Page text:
HIGH-FIDELITY CONTROL ROOM SIMULATORS often become the “face” of a project. They serve as a key entry point for client users and operators in understanding and shaping the product, as well as representing the most critical understandable component of the plant to owners, investors and other interested parties.

SNC-Lavalin designed and built a main control room (MCR) Candu® simulator at its nuclear campus in Mississauga, Canada. The simulator was moved into Sheridan Park 1 during building renovations, housed in a large room whose back wall is floor-to-ceiling glass. Visitors can see in, but with a flick of a switch the glass turns opaque, for when detailed design and usability trials are taking place. The grand opening of the building and simulator occurred earlier this year.

The simulator is a tool for development, testing, human factors (HF) evaluation and compliance. The full-scale functional replica features dynamic displays, controls and alarms. It displays values, responds to supervisory control actions, and annunciates where appropriate for the simulated plant conditions. The simulator replicates how the operator consoles, large screen displays and panels look and how they interact, to facilitate the verification or validation of the network configurations and the control/ display software.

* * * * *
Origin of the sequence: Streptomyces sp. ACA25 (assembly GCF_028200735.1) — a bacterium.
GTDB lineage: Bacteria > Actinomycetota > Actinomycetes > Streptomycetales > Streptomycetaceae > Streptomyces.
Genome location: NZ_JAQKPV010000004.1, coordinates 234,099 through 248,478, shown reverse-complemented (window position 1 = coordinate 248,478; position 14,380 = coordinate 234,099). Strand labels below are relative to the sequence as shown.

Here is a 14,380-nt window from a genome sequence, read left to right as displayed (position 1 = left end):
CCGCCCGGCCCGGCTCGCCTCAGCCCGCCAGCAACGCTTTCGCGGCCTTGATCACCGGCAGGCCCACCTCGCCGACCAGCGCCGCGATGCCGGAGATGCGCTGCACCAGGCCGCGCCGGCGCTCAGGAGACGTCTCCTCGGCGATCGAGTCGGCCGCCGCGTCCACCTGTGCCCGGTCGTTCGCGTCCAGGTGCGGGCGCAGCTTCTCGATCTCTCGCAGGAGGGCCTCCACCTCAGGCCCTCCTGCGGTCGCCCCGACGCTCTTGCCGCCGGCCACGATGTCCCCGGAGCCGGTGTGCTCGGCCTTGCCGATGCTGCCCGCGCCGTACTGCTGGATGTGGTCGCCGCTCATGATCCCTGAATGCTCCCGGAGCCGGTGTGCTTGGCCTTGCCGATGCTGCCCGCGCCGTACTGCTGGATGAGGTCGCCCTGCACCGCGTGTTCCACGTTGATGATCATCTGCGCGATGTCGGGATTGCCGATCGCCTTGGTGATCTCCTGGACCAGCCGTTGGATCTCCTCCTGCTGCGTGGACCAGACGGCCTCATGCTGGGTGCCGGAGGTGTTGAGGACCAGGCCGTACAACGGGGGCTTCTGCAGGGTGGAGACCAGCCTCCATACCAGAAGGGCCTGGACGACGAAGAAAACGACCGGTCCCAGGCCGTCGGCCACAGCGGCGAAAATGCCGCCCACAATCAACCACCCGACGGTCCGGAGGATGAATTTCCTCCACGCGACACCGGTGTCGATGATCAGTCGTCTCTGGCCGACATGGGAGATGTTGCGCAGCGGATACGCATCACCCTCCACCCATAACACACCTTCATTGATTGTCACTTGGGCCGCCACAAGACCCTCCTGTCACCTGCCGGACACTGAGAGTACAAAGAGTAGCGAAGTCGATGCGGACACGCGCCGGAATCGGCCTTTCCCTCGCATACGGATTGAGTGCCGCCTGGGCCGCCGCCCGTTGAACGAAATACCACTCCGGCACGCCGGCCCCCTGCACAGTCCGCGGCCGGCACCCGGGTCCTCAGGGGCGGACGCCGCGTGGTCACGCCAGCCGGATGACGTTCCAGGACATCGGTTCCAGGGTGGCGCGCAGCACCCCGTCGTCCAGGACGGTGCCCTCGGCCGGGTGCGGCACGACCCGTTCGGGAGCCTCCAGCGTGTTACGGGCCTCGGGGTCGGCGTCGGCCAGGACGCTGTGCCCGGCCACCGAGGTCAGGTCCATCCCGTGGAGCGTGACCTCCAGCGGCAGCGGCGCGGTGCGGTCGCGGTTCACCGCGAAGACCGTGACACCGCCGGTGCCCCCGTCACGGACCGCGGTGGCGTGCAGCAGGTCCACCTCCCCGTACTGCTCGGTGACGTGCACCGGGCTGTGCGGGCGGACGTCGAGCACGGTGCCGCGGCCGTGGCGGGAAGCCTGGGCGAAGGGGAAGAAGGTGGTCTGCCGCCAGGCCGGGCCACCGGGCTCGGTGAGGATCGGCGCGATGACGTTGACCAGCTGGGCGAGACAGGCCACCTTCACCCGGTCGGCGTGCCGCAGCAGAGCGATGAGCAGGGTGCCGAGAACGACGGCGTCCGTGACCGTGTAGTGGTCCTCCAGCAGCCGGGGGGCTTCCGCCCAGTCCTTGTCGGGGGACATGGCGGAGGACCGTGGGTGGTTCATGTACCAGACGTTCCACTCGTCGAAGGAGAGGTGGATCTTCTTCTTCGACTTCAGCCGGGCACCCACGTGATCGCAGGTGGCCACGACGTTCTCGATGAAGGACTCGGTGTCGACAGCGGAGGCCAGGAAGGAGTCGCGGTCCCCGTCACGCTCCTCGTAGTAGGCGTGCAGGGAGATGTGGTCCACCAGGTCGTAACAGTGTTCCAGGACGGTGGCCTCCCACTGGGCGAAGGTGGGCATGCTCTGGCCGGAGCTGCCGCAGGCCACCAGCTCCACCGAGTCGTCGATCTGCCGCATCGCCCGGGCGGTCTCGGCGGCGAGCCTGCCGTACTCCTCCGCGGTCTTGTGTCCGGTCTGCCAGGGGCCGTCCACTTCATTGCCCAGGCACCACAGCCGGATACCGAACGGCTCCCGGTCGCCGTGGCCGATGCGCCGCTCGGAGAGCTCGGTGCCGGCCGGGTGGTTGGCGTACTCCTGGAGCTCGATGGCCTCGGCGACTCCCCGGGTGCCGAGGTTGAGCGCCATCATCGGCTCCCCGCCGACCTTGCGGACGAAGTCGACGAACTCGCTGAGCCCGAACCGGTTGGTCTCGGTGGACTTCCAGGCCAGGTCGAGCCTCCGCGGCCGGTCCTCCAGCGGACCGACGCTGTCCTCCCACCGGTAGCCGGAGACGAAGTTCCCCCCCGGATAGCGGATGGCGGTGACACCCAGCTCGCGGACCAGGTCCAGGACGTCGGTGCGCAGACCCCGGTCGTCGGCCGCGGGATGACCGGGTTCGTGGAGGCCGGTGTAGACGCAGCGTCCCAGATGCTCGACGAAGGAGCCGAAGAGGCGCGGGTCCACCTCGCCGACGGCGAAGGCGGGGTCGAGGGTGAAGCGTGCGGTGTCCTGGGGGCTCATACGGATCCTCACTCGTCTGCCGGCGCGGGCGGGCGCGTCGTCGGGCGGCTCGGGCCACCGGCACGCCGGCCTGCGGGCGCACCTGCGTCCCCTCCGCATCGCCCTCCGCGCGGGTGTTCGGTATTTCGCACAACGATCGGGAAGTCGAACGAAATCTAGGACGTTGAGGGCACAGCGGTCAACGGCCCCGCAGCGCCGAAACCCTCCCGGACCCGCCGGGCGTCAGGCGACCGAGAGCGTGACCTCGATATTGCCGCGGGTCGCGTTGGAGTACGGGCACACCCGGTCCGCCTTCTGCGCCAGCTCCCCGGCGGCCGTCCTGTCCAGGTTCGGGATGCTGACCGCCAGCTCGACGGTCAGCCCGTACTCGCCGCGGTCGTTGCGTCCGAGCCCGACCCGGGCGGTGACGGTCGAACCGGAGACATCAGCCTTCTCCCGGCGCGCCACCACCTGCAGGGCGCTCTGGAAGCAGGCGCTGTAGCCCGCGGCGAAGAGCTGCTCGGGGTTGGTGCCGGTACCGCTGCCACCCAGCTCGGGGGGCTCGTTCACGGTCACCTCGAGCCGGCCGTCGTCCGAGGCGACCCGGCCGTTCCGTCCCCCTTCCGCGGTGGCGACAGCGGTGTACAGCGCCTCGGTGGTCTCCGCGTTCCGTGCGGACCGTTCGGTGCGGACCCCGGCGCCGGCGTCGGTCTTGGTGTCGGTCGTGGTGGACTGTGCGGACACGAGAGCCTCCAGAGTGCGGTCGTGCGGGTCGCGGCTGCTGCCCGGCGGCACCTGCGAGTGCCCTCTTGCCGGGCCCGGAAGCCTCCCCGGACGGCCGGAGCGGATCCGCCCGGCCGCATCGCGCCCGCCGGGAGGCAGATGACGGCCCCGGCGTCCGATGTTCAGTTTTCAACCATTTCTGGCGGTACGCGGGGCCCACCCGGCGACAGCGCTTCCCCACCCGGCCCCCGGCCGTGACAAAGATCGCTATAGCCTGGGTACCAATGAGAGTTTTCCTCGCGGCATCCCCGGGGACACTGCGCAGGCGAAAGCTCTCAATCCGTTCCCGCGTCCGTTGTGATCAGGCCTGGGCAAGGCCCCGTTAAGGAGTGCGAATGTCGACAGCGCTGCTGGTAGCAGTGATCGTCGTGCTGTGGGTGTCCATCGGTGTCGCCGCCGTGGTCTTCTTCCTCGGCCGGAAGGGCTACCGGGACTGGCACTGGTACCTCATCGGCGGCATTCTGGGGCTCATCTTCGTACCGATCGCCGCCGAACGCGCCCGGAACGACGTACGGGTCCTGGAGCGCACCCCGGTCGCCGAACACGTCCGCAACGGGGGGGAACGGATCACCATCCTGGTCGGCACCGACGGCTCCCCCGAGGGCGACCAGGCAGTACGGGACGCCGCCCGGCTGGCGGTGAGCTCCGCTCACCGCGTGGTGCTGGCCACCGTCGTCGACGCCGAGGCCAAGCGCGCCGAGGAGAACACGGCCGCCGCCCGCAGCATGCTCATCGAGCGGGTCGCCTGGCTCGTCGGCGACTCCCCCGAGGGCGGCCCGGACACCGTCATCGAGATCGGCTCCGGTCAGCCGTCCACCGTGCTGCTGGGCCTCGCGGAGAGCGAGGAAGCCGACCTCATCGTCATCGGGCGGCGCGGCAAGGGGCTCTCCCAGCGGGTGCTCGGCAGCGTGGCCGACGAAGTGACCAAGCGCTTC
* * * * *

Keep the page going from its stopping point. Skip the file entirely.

Facilities are provided in the simulator to monitor and control the simulation. An operator can load and store simulation states and can pause, rewind, resume, speed up and slow down the simulation. They can also inject set-point or equipment state-changes as well as malfunctions, either automatically through the execution of predefined lesson plans or manually through the appropriate user interface.

Design change testing

The main control room simulator was the test bed to support scenario-based usability testing (UT) completed during the design change engineering programme of the Enhanced Candu 6® (EC6) project. The primary objective was to conduct usability testing during early stages of the design process to gain insight for the human-system interface (HSI) and to ensure the design enables plant employees to successfully perform their tasks.